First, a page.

Despite representing only 25 per cent of Australia's population and 38 per cent of households, the baby boomers collectively hold 49 per cent of Australia's housing assets.
The baby boomers collectively own 46 per cent of owner-occupied housing assets, 7 per cent of which is made up of housing debt. In comparison, the baby boomers hold 57 per cent of "other" dwellings, 14 per cent of which comprises housing debt.
In fact, a recent survey of people aged over 60 found that 22 per cent are "very likely" and a further 10 per cent "likely" to sell their homes and buy a smaller property to fund their retirements. By contrast, there was very little support for the third and fourth options above, selling and renting or taking out a reverse mortgage.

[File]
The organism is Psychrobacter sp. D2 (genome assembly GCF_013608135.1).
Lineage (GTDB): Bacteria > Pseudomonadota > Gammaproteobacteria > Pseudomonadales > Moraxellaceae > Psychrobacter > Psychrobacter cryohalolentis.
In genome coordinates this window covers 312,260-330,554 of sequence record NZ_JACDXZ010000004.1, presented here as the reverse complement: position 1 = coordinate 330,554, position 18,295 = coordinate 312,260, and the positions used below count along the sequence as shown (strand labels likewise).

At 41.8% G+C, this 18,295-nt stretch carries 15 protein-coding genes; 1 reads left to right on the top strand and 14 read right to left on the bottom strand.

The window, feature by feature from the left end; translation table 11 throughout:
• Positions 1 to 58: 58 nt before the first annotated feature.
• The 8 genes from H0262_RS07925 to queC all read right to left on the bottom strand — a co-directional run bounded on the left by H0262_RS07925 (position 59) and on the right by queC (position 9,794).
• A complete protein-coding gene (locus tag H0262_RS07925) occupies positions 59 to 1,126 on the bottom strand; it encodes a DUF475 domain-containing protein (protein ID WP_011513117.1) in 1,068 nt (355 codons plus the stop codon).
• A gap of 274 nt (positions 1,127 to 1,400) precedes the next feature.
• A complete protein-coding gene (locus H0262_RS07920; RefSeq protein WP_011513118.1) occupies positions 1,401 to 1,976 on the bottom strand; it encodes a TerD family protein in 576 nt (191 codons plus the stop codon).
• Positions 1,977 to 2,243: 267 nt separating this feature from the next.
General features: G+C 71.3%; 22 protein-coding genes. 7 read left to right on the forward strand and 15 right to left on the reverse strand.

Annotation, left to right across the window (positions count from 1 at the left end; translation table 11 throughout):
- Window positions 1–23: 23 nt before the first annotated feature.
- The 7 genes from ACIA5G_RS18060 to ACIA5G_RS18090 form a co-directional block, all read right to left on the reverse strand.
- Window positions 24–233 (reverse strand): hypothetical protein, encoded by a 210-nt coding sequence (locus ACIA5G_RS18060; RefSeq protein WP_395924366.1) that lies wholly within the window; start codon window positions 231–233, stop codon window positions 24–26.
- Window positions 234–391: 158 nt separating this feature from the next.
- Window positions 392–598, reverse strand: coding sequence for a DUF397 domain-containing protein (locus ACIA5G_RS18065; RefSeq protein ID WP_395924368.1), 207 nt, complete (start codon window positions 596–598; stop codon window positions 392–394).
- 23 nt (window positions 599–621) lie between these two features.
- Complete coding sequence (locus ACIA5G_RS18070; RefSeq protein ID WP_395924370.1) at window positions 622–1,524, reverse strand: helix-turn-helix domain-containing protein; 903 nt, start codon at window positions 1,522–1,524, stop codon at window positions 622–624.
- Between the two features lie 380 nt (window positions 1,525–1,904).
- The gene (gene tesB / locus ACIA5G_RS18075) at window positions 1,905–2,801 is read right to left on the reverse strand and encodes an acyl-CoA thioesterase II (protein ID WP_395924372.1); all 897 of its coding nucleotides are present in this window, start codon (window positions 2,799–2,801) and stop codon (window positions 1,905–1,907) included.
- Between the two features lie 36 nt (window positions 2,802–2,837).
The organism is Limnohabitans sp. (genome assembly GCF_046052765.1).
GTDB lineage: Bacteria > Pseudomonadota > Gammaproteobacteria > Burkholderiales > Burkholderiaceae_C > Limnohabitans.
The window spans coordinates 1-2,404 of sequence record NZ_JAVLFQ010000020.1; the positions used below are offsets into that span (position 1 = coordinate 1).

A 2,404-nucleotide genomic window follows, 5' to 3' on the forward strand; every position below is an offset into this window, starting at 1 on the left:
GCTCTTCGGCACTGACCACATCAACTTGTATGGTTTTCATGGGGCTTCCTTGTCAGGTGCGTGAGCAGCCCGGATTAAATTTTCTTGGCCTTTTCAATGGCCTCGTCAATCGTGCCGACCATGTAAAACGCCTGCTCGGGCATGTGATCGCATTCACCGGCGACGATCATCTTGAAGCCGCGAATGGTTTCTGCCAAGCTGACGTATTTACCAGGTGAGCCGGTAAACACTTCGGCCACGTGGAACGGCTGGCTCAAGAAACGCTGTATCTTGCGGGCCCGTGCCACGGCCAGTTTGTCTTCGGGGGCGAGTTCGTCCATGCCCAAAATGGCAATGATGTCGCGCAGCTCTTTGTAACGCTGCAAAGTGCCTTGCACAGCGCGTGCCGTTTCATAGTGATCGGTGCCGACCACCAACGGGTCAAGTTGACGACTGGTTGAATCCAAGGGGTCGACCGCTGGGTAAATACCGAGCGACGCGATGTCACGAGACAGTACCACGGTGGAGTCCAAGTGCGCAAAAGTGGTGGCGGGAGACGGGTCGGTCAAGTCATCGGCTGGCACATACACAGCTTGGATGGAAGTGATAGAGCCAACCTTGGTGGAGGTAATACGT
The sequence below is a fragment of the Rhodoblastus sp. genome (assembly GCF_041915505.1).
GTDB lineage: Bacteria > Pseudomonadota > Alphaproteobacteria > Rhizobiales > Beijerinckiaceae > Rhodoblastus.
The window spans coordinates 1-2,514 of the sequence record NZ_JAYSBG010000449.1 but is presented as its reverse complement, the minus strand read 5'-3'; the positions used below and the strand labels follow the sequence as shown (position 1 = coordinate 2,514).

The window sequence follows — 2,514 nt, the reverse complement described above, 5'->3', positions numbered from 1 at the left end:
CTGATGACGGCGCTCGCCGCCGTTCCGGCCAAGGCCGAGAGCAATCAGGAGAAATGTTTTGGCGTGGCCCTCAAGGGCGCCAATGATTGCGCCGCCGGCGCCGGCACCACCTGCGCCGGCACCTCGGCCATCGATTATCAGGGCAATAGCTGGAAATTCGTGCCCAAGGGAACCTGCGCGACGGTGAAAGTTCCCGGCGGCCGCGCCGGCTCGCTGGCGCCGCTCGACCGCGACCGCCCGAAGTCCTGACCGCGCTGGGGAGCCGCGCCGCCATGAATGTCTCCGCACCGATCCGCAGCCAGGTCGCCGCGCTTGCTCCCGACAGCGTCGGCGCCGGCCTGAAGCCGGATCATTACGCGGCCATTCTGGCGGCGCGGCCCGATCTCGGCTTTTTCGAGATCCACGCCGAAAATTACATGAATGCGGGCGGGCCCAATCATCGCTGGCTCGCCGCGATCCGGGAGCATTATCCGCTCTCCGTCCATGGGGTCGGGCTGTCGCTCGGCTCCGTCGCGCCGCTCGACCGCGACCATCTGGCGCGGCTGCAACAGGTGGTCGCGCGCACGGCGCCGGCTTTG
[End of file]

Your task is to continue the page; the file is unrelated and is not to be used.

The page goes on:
According to Australian Taxation Office (ATO) data, 78 per cent of property investors are lower-to-middle income earners (i.e. they earn less than $80,000 a year) and three-quarters of these investors are negatively geared - i.e. losing money and investing purely for capital gain.
There is, therefore, the risk that the baby boomers will soon switch from net buyers to net sellers of investment properties due to the low yields on offer (about 3 per cent after costs) and, in the case of boomers who are negatively geared, the inability to claim tax deductions against other income once they cease working.